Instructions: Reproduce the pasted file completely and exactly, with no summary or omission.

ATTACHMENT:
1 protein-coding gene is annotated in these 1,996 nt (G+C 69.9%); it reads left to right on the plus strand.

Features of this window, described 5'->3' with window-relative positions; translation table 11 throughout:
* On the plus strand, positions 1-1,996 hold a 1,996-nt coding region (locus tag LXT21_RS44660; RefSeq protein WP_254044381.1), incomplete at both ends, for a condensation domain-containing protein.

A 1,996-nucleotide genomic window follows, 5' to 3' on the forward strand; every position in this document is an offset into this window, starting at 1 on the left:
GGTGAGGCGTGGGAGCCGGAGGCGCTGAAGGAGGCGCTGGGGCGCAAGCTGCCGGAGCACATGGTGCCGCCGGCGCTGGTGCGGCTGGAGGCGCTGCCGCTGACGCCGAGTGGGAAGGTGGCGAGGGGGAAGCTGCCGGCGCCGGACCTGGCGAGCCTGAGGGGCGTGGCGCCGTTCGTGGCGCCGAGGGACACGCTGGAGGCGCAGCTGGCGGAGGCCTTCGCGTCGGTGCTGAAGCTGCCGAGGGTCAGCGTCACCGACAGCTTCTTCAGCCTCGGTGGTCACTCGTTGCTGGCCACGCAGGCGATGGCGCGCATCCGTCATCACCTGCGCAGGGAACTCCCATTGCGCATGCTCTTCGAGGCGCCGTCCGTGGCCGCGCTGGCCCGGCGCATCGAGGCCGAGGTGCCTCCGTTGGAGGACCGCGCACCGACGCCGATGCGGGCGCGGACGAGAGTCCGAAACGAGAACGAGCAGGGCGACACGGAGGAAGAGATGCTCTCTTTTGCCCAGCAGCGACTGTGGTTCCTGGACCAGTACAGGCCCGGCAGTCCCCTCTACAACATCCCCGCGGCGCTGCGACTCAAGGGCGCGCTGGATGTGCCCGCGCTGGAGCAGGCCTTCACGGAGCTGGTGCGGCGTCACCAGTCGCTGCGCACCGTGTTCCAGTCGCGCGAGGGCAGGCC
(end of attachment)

1 protein-coding gene is annotated in these 1,996 nt (G+C 69.9%); it reads left to right on the plus strand.

Features of this window, described 5'->3' with window-relative positions; translation table 11 throughout:
* On the plus strand, positions 1-1,996 hold a 1,996-nt coding region (locus tag LXT21_RS44660; RefSeq protein WP_254044381.1), incomplete at both ends, for a condensation domain-containing protein.

A 1,996-nucleotide genomic window follows, 5' to 3' on the forward strand; every position in this document is an offset into this window, starting at 1 on the left:
GGTGAGGCGTGGGAGCCGGAGGCGCTGAAGGAGGCGCTGGGGCGCAAGCTGCCGGAGCACATGGTGCCGCCGGCGCTGGTGCGGCTGGAGGCGCTGCCGCTGACGCCGAGTGGGAAGGTGGCGAGGGGGAAGCTGCCGGCGCCGGACCTGGCGAGCCTGAGGGGCGTGGCGCCGTTCGTGGCGCCGAGGGACACGCTGGAGGCGCAGCTGGCGGAGGCCTTCGCGTCGGTGCTGAAGCTGCCGAGGGTCAGCGTCACCGACAGCTTCTTCAGCCTCGGTGGTCACTCGTTGCTGGCCACGCAGGCGATGGCGCGCATCCGTCATCACCTGCGCAGGGAACTCCCATTGCGCATGCTCTTCGAGGCGCCGTCCGTGGCCGCGCTGGCCCGGCGCATCGAGGCCGAGGTGCCTCCGTTGGAGGACCGCGCACCGACGCCGATGCGGGCGCGGACGAGAGTCCGAAACGAGAACGAGCAGGGCGACACGGAGGAAGAGATGCTCTCTTTTGCCCAGCAGCGACTGTGGTTCCTGGACCAGTACAGGCCCGGCAGTCCCCTCTACAACATCCCCGCGGCGCTGCGACTCAAGGGCGCGCTGGATGTGCCCGCGCTGGAGCAGGCCTTCACGGAGCTGGTGCGGCGTCACCAGTCGCTGCGCACCGTGTTCCAGTCGCGCGAGGGCAGGCC